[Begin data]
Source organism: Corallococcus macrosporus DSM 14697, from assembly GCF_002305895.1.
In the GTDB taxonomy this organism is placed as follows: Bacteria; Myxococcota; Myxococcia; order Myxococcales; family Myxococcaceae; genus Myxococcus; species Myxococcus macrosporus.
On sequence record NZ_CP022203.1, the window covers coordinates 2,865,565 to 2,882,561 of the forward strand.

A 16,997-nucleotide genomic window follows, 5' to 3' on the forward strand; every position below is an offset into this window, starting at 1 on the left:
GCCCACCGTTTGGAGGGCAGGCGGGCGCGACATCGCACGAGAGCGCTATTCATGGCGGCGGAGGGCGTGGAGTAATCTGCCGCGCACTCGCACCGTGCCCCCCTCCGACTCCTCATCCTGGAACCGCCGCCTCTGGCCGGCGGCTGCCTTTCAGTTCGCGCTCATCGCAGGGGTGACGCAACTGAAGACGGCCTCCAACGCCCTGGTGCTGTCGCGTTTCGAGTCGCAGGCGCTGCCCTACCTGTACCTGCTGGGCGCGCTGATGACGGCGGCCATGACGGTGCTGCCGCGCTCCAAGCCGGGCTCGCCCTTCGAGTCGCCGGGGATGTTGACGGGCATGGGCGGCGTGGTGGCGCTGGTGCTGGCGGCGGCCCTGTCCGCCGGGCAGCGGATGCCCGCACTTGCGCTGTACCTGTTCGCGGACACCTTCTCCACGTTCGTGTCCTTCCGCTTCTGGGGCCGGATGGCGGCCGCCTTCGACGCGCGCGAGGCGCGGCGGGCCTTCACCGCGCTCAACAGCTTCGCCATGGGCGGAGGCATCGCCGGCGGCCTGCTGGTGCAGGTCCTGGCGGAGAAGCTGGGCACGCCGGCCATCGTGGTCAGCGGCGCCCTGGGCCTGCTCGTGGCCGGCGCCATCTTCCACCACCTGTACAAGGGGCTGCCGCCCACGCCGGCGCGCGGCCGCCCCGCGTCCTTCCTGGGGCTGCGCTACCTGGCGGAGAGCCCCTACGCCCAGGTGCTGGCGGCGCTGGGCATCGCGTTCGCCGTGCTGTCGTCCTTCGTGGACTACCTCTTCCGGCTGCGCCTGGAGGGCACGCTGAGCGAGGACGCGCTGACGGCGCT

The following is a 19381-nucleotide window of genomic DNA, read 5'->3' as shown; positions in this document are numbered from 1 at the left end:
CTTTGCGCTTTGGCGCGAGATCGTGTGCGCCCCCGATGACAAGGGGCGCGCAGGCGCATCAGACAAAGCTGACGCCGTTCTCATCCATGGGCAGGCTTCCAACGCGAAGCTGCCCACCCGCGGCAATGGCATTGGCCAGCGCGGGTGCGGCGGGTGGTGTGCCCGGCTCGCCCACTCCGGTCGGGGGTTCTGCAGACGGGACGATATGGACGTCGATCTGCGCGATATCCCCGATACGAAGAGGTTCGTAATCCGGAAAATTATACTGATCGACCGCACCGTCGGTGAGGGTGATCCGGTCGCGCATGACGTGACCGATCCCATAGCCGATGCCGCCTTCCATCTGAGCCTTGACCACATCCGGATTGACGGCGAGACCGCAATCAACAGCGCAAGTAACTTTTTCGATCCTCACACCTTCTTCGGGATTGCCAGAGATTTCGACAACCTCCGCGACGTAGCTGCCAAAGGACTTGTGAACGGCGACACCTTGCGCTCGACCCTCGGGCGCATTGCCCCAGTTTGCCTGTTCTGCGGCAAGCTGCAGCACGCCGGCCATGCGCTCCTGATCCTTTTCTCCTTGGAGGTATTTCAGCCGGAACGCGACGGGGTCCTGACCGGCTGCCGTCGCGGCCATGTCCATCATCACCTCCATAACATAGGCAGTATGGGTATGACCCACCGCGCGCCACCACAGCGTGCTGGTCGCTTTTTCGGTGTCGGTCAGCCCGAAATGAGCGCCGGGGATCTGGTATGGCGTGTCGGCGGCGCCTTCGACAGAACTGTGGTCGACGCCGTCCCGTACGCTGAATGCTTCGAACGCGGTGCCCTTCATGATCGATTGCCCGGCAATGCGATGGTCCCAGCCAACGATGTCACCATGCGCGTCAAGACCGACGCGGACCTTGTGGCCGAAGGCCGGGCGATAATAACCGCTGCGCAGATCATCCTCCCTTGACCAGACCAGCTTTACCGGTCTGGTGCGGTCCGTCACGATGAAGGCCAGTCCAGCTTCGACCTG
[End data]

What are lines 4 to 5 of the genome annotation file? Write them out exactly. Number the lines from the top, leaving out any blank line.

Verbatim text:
A 16,997-nucleotide genomic window follows, 5' to 3' on the forward strand; every position below is an offset into this window, starting at 1 on the left:
GCCCACCGTTTGGAGGGCAGGCGGGCGCGACATCGCACGAGAGCGCTATTCATGGCGGCGGAGGGCGTGGAGTAATCTGCCGCGCACTCGCACCGTGCCCCCCTCCGACTCCTCATCCTGGAACCGCCGCCTCTGGCCGGCGGCTGCCTTTCAGTTCGCGCTCATCGCAGGGGTGACGCAACTGAAGACGGCCTCCAACGCCCTGGTGCTGTCGCGTTTCGAGTCGCAGGCGCTGCCCTACCTGTACCTGCTGGGCGCGCTGATGACGGCGGCCATGACGGTGCTGCCGCGCTCCAAGCCGGGCTCGCCCTTCGAGTCGCCGGGGATGTTGACGGGCATGGGCGGCGTGGTGGCGCTGGTGCTGGCGGCGGCCCTGTCCGCCGGGCAGCGGATGCCCGCACTTGCGCTGTACCTGTTCGCGGACACCTTCTCCACGTTCGTGTCCTTCCGCTTCTGGGGCCGGATGGCGGCCGCCTTCGACGCGCGCGAGGCGCGGCGGGCCTTCACCGCGCTCAACAGCTTCGCCATGGGCGGAGGCATCGCCGGCGGCCTGCTGGTGCAGGTCCTGGCGGAGAAGCTGGGCACGCCGGCCATCGTGGTCAGCGGCGCCCTGGGCCTGCTCGTGGCCGGCGCCATCTTCCACCACCTGTACAAGGGGCTGCCGCCCACGCCGGCGCGCGGCCGCCCCGCGTCCTTCCTGGGGCTGCGCTACCTGGCGGAGAGCCCCTACGCCCAGGTGCTGGCGGCGCTGGGCATCGCGTTCGCCGTGCTGTCGTCCTTCGTGGACTACCTCTTCCGGCTGCGCCTGGAGGGCACGCTGAGCGAGGACGCGCTGACGGCGCT